CIE Spotlight: Phylogenetic analysis of beak and feather disease virus across a host ring-species complex

Justin E. and Mathew B.

Justin E. and Mathew B.

TitlePhylogenetic analysis of beak and feather disease virus across a host ring-species complex.

AuthorsEastwood, Justin R.; Berg, Mathew L.; Ribot, Raoul F. H.; Raidal, Shane R.; Buchanan, Katherine L.; Walder, Ken R.; Bennett, Andrew T. D.

Source: Proceedings of the National Academy of Sciences of the USA, vol. 111, no. 39, page(s) 14153-14158, September 2014.

Brief summary of the paper: Pathogens have been hypothesized to play a major role in host diversity and speciation. Susceptibility of hybrid hosts to pathogens is thought to be a common phenomenon that could promote host population divergence and subsequently speciation.

However, few studies have tested for pathogen infection across animal hybrid zones while testing for codivergence of the pathogens in the hybridizing host complex. Over 8 years, we studied natural infection by a rapidly evolving single-strand DNA virus, beak and feather diseases virus (BFDV), which infects parrots, exploiting a host-ring species complex (Platycercus elegans) in Australia.

We found that host subspecies and their hybrids varied strikingly in both BFDV prevalence and load: both hybrid and phenotypically intermediate subspecies had lower prevalence and load compared with parental subspecies, while controlling for host age, sex, longitude and latitude, as well as temporal effects.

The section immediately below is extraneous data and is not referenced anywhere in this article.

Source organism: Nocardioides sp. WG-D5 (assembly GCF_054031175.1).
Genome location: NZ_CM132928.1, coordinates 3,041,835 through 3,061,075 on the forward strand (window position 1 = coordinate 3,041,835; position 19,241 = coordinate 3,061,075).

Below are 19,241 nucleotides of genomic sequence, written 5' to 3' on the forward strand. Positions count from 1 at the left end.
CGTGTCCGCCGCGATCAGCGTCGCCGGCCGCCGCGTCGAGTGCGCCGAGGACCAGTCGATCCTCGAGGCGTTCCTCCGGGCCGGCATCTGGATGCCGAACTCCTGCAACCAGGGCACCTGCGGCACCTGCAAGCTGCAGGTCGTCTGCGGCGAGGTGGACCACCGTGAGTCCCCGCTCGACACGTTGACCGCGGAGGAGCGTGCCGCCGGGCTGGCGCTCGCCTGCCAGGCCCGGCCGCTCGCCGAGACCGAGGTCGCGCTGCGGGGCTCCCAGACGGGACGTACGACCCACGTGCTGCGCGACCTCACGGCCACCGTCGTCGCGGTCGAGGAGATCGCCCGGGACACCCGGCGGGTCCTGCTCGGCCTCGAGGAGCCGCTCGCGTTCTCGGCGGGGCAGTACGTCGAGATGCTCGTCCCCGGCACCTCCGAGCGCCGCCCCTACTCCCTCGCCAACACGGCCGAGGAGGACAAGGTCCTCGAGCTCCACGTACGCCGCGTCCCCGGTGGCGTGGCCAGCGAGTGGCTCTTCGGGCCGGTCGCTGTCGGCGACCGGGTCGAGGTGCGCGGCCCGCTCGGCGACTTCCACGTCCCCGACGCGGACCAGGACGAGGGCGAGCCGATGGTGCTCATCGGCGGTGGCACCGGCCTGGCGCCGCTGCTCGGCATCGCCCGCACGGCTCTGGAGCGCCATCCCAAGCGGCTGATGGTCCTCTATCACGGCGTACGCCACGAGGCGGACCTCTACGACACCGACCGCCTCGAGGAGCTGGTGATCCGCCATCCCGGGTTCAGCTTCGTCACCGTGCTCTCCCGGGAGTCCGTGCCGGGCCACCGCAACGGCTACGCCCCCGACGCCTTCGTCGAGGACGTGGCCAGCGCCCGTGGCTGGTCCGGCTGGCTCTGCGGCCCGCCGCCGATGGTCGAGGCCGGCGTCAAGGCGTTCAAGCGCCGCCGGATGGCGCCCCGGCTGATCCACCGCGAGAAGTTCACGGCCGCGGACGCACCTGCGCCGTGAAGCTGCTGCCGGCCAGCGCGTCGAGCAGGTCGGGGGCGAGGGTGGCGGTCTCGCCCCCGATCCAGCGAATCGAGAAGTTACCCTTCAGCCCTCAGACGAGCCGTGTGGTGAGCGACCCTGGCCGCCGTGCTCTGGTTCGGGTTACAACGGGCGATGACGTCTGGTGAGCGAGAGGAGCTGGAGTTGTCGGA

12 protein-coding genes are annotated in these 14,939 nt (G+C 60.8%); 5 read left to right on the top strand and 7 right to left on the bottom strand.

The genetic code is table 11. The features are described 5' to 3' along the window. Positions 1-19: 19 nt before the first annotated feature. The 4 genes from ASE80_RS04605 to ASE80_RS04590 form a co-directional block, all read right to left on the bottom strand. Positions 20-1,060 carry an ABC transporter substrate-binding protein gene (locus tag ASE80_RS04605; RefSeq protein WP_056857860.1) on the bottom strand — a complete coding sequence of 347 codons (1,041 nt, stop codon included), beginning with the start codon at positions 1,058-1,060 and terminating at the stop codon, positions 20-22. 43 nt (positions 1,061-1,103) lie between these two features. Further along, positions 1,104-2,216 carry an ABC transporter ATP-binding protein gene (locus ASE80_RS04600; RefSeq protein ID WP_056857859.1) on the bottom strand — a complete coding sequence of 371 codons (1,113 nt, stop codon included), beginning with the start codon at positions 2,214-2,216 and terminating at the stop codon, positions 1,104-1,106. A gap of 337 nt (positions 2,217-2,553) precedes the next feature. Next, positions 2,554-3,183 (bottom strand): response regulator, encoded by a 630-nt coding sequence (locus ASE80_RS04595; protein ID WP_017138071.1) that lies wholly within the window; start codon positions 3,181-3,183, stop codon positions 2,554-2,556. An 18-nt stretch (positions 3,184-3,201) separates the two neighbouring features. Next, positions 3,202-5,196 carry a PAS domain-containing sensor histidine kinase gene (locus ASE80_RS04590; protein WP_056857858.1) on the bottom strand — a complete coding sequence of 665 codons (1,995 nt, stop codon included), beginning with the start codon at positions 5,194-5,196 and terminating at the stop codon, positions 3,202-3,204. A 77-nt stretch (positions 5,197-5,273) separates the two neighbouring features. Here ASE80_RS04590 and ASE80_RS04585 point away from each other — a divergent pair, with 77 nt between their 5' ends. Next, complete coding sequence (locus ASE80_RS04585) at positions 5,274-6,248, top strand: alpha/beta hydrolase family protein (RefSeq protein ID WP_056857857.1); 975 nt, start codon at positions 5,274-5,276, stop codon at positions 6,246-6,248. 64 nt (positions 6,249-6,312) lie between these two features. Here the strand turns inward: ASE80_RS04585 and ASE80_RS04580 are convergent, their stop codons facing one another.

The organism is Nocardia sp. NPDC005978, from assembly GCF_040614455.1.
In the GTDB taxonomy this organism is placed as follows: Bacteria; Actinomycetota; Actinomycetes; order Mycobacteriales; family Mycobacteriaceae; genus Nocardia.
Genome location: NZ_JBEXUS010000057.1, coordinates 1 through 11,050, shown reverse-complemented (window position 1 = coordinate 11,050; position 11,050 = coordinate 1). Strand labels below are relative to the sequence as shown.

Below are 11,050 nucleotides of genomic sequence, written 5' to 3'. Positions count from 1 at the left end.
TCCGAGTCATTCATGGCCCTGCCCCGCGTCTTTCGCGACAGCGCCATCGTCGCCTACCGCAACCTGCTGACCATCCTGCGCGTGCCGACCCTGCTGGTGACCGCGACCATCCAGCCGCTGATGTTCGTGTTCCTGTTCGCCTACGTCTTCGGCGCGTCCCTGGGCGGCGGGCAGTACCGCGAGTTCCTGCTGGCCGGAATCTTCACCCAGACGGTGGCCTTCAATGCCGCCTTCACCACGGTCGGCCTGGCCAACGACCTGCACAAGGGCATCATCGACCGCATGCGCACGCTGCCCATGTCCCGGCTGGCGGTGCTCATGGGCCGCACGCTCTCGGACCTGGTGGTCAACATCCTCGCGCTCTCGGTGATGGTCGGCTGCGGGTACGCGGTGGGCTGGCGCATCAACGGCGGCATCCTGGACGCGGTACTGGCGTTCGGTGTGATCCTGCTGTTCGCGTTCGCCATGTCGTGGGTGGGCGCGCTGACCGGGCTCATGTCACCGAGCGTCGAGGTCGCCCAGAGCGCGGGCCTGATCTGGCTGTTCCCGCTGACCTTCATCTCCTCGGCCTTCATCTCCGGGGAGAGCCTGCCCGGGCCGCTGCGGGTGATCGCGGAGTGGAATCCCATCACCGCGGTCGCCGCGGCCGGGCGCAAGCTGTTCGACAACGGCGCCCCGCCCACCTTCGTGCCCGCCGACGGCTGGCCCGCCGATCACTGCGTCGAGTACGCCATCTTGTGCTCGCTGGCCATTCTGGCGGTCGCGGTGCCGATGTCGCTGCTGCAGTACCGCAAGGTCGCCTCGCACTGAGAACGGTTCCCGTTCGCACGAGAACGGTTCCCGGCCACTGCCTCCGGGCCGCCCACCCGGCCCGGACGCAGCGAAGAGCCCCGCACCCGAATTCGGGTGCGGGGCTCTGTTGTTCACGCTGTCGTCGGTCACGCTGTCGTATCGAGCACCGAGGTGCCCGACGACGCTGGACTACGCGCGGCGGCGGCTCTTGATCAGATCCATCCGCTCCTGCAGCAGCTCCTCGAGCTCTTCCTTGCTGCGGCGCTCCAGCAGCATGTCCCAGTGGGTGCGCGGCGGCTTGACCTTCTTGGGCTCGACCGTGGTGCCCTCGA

We sequenced viral isolates throughout the range, which revealed patterns of genomic variation analogous to Mayr’s ring-species hypothesis, to our knowledge for the first time in any host–pathogen system. Viral phylogeny, geographic location, intraspecific host density, and parrot community diversity and composition did not explain the differences in BFDV prevalence or load between subpopulations.

Overall, our analyses suggest that functional host responses to infection, or force of infection, differ between subspecies and hybrids. Our findings highlight the role of host hybridization and clines in altering host–pathogen interactions, dynamics that can have important implications for models of speciation with gene flow, and offer insights into how pathogens may adapt to diverging host populations.